- Publish Date
- Friday, 31 October 2014, 12:00AM
- By Stephanie Jones
Big Coal, and the danger, deprivation and destruction that flows in its wake, is the bogeyman in John Grisham’s latest legal thriller, Gray Mountain. Samantha Kofer arrives in the modest Appalachian town of Brady, Virginia just as the global financial crisis hits. The rot started in Wall Street, and as a highly paid lawyer for commercial real estate moguls, the collapse of Lehman Brother has put Samantha in the first wave of casualties.
The best offer available is a one-year furlough from her firm and an unpaid internship somewhere well away from New York, and when she fetches up at the Mountain Legal Aid clinic, which provides free legal services to low-income clients, she encounters nothing for which she was equipped by either college or Big Law.
Samantha is, however, smart and capable, and endowed with lessons learned from the downfall of her father, Marshall Kofer, a former international legal eagle who was jailed on a range of fraud charges. In one of many conveniently timed plot points, Samantha discovers – just before she arrives in Virginia and learns of the conditions for a massive lawsuit against Big Coal and its legal representation – that her father now works as a consultant to large litigation funds that front the money for lawsuits in exchange for a piece of the settlement.
A few smaller legal cases involving wills, family violence, illegal garnishing of wages, and meth (an Appalachian scourge to rival Big Coal) are a mere preamble to the Erin Brockovich Show: the mission of Samantha, her new colleagues, and the town’s resident Lothario and brilliant legal mind, Donovan Gray (a character straight out of Nora Roberts’ Central Casting), to bring a Big Coal company and the law firm that shields it to justice for contaminating the environment and sickening the population and colluding to hide the evidence.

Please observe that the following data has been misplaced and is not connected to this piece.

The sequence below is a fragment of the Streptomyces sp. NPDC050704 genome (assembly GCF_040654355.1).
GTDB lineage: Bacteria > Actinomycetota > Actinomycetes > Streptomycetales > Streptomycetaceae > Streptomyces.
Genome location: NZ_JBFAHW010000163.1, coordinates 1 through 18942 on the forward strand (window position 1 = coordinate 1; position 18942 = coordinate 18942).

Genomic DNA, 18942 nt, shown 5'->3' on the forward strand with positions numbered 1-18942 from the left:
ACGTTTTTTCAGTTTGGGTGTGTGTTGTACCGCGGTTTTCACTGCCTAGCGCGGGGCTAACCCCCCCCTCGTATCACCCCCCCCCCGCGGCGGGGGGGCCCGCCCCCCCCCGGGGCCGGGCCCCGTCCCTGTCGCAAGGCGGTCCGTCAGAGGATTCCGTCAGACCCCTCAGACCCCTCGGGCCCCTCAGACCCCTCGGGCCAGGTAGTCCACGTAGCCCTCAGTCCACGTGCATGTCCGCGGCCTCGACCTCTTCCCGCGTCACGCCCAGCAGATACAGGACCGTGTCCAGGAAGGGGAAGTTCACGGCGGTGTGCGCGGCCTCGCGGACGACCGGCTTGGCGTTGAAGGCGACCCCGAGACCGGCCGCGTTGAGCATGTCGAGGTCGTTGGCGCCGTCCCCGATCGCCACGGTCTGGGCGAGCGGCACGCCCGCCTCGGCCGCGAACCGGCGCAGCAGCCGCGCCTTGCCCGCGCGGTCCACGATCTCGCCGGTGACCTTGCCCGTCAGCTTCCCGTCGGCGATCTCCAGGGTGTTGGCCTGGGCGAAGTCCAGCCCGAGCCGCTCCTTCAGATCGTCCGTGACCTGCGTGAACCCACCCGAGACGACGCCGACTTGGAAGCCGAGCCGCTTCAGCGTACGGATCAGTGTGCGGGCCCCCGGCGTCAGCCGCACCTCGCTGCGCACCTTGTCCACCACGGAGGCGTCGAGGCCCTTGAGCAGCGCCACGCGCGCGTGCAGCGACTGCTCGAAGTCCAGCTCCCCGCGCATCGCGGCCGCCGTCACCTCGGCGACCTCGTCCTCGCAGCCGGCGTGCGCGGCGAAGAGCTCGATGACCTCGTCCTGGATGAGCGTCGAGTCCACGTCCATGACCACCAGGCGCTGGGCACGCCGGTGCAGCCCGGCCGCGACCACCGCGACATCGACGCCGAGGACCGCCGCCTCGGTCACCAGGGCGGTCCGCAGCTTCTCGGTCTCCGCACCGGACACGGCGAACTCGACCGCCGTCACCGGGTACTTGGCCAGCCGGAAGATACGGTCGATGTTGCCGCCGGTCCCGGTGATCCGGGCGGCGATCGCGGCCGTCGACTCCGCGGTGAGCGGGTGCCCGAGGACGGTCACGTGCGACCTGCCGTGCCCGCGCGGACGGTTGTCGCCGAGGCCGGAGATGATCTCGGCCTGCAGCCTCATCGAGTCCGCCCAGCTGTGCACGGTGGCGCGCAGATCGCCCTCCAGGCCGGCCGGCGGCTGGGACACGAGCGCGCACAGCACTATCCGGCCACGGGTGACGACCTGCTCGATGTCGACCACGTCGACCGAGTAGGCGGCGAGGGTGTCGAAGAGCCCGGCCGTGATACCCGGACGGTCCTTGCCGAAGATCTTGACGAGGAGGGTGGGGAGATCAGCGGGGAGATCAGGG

It’s a straightforward story with all the right Grisham ingredients: a passionate and talented, if a little green, young lawyer; an intriguing potential love interest; and a cause in which emotional investment is a no-brainer. The human faces of Big Coal are never fully shown, but the suffering of its victims is exhaustively quantitated – black lung, a vicious, inexorable disease that sucks away life, is something every miner fears, and the battle for compensation frequently drags out beyond the time the afflicted have left, sentencing families to fight for a dozen or more years for a paltry payout.
All these horrors are rooted in fact, but the poverty of Grisham’s writing in this instance, with carelessly constructed sentences, stilted dialogue and tautologies – one character is described as another’s “legally married wife” – contributes to an impression that the whole exercise was dashed off with more speed than the attention to mood, character and detail (particularly the evocation of the hypnotic rhythms of the South) that we have come to expect from Grisham, who lives in the state in which Gray Mountain is set.
I can’t guess whether this book was rushed into publication after some of his big-selling and vastly superior recent novels, including Sycamore Row and the genuinely thrilling death row nail-biter The Confession, but its general inferiority in his body of work is confounding. There is the core of an excellent socio-legal drama inside Gray Mountain, but Grisham fails to flesh it out.
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